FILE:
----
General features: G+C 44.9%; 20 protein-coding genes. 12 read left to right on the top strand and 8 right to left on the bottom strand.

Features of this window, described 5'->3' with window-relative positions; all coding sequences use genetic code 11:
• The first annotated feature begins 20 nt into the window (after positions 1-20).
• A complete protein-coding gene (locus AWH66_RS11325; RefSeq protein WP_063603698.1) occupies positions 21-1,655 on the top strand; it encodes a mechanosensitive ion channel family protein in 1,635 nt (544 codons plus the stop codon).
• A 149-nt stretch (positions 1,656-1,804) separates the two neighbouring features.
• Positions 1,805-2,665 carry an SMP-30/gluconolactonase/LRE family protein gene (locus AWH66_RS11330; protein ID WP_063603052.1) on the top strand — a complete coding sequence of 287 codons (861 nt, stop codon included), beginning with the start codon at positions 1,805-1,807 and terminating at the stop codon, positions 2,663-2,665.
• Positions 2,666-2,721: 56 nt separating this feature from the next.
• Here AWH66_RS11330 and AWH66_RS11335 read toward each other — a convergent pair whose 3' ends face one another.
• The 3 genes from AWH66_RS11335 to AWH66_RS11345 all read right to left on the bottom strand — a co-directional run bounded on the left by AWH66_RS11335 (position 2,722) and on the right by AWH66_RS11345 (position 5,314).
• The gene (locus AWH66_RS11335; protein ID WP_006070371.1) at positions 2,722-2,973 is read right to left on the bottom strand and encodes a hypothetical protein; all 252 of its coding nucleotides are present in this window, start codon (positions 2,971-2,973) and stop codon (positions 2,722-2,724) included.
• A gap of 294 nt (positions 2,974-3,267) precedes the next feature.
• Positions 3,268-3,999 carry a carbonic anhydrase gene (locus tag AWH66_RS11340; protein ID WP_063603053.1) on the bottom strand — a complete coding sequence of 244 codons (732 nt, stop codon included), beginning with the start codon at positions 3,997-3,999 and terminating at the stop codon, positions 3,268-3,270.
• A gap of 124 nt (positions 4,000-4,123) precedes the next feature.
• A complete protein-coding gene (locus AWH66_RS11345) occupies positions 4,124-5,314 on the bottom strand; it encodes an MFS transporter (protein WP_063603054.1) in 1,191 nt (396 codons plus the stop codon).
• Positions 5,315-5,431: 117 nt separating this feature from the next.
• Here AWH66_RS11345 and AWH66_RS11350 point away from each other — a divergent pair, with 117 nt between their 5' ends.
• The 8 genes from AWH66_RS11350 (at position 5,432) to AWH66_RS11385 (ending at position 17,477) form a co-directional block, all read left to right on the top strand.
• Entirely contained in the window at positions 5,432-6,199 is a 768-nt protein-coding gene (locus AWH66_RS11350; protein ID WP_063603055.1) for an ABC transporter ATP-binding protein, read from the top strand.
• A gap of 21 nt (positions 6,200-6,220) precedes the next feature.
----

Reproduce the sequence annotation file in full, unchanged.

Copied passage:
General features: G+C 44.9%; 20 protein-coding genes. 12 read left to right on the top strand and 8 right to left on the bottom strand.

Features of this window, described 5'->3' with window-relative positions; all coding sequences use genetic code 11:
• The first annotated feature begins 20 nt into the window (after positions 1-20).
• A complete protein-coding gene (locus AWH66_RS11325; RefSeq protein WP_063603698.1) occupies positions 21-1,655 on the top strand; it encodes a mechanosensitive ion channel family protein in 1,635 nt (544 codons plus the stop codon).
• A 149-nt stretch (positions 1,656-1,804) separates the two neighbouring features.
• Positions 1,805-2,665 carry an SMP-30/gluconolactonase/LRE family protein gene (locus AWH66_RS11330; protein ID WP_063603052.1) on the top strand — a complete coding sequence of 287 codons (861 nt, stop codon included), beginning with the start codon at positions 1,805-1,807 and terminating at the stop codon, positions 2,663-2,665.
• Positions 2,666-2,721: 56 nt separating this feature from the next.
• Here AWH66_RS11330 and AWH66_RS11335 read toward each other — a convergent pair whose 3' ends face one another.
• The 3 genes from AWH66_RS11335 to AWH66_RS11345 all read right to left on the bottom strand — a co-directional run bounded on the left by AWH66_RS11335 (position 2,722) and on the right by AWH66_RS11345 (position 5,314).
• The gene (locus AWH66_RS11335; protein ID WP_006070371.1) at positions 2,722-2,973 is read right to left on the bottom strand and encodes a hypothetical protein; all 252 of its coding nucleotides are present in this window, start codon (positions 2,971-2,973) and stop codon (positions 2,722-2,724) included.
• A gap of 294 nt (positions 2,974-3,267) precedes the next feature.
• Positions 3,268-3,999 carry a carbonic anhydrase gene (locus tag AWH66_RS11340; protein ID WP_063603053.1) on the bottom strand — a complete coding sequence of 244 codons (732 nt, stop codon included), beginning with the start codon at positions 3,997-3,999 and terminating at the stop codon, positions 3,268-3,270.
• A gap of 124 nt (positions 4,000-4,123) precedes the next feature.
• A complete protein-coding gene (locus AWH66_RS11345) occupies positions 4,124-5,314 on the bottom strand; it encodes an MFS transporter (protein WP_063603054.1) in 1,191 nt (396 codons plus the stop codon).
• Positions 5,315-5,431: 117 nt separating this feature from the next.
• Here AWH66_RS11345 and AWH66_RS11350 point away from each other — a divergent pair, with 117 nt between their 5' ends.
• The 8 genes from AWH66_RS11350 (at position 5,432) to AWH66_RS11385 (ending at position 17,477) form a co-directional block, all read left to right on the top strand.
• Entirely contained in the window at positions 5,432-6,199 is a 768-nt protein-coding gene (locus AWH66_RS11350; protein ID WP_063603055.1) for an ABC transporter ATP-binding protein, read from the top strand.
• A gap of 21 nt (positions 6,200-6,220) precedes the next feature.